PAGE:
The deepest level of Israeli concern over the May 19 speech is not what Obama said about Israeli-Palestinian negotiations. Indeed, many of the specifics were good for Israel. He called for the international community to endorse a peace based on recognition of Israel as a Jewish state, and the creation of a non-militarized Palestinian state. He opposed the Palestinians’ UN initiative to establish a state unilaterally.
Rather, Israel’s main worry stems from the US administration’s apparent failure to “connect the dots” – that is, its failure to appreciate both the depth of the strategic dangers in the region as a whole, and the implications of these dangers for the peace process. To begin with, the Iranian threat was only a minor element of the speech, yet Iran and its allies pose a major strategic threat to Israel, to core American interests and, indeed, to any chance of peace. Moreover, the media’s focus on the purely territorial dimension of Netanyahu’s rejection of the 1967 borders misses the point. After all, the 2004 Bush letter to Ariel Sharon, which Netanyahu very much wanted Obama to endorse, also spoke about a peace agreement based on the 1949 armistice lines (a pseudonym for the 1967 borders).
What Netanyahu emphasized was that the 1967 borders, defined in a stand-alone way, are indefensible. He asserted instead Israel’s right to defensible borders, specifically to the long-term interim presence of the IDF along the Jordan River. This would prevent both the smuggling of heavy weapons and missiles into the West Bank and the possibility of amassing Arab armies there, which could, in a worst-case scenario, threaten Israel’s existence.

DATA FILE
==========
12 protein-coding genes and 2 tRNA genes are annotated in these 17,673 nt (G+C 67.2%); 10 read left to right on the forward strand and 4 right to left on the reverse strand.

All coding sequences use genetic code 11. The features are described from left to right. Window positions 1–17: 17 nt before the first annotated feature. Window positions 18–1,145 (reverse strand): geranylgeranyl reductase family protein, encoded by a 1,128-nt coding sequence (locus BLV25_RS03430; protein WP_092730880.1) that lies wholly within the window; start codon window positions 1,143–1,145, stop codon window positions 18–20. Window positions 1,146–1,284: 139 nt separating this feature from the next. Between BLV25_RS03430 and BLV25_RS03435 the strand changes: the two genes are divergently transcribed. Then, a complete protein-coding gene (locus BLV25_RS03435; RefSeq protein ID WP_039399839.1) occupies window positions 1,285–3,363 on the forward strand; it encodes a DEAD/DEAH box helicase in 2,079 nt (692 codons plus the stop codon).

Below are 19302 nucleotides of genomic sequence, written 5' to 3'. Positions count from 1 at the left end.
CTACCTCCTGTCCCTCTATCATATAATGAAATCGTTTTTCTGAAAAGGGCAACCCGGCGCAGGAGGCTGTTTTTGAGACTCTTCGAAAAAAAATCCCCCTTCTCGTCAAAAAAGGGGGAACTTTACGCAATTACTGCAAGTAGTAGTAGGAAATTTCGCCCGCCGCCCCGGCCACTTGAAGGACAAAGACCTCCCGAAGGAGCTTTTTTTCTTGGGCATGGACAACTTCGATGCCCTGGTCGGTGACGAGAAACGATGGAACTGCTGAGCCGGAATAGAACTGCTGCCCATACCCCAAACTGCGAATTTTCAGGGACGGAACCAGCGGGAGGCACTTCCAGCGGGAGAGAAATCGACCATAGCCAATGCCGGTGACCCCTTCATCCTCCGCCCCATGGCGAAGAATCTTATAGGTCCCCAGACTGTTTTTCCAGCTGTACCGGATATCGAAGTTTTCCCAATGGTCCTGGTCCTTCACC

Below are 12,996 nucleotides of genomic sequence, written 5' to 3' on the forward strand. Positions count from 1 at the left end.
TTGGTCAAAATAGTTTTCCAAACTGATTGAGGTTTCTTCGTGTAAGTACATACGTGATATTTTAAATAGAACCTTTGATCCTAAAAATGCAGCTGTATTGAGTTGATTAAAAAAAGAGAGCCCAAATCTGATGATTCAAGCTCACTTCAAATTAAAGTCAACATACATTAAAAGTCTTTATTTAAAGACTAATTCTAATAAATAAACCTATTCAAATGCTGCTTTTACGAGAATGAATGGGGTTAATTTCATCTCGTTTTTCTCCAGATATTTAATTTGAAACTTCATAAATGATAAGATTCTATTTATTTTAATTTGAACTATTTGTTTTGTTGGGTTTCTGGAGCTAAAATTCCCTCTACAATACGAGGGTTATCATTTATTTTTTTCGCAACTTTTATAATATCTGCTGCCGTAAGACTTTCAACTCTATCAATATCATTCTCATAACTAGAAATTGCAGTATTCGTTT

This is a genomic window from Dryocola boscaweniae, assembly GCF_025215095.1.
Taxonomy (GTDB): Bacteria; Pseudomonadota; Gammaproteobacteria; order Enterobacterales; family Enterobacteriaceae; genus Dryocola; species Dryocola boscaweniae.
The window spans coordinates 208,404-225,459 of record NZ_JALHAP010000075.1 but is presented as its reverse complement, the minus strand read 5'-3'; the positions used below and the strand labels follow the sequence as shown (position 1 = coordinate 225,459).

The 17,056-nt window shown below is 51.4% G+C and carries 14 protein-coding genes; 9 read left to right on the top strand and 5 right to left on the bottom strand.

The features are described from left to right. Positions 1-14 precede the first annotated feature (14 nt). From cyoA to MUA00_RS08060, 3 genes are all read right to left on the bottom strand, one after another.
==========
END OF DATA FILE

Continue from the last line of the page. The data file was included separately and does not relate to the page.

This position is based on the conception that the West Bank’s geo-strategic significance relates not only to Palestinian intentions and capabilities, but also to the wider regional situation. This strategic outlook is not Netanyahu’s alone; rather, it aligns with the historic position associated with Yitzhak Rabin and endorsed by Ehud Barak, who agreed to the most generous formal offer made to the Palestinians by the US – the Clinton Parameters of December 2000.
In contrast to the Israeli position, and despite the current regional turmoil, the Obama administration conceptualizes Israeli security vis-à-vis the West Bank in terms of the Palestinians alone. Obama’s speech was good in that it referred to Israel’s right to defend itself, and made any Israeli military withdrawal phased and dependent on the actual performance of the Palestinians, rather than simply on a timetable. However, by making a complete military withdrawal dependent on only the Palestinian situation, and not the wider Middle East environment, Obama’s vision poses a serious danger to Israel’s security, especially in the uncertain regional environment we see before us right now.
For Netanyahu, then, it would seem that an Israeli withdrawal from the Jordan River would only be possible once the regional situation came to resemble Obama’s metaphor – Europe post-1989.
The writer is a senior research associate at the Begin-Sadat Center for Strategic Studies, where this article was first published (, and is a senior lecturer in political science at Bar-Ilan University.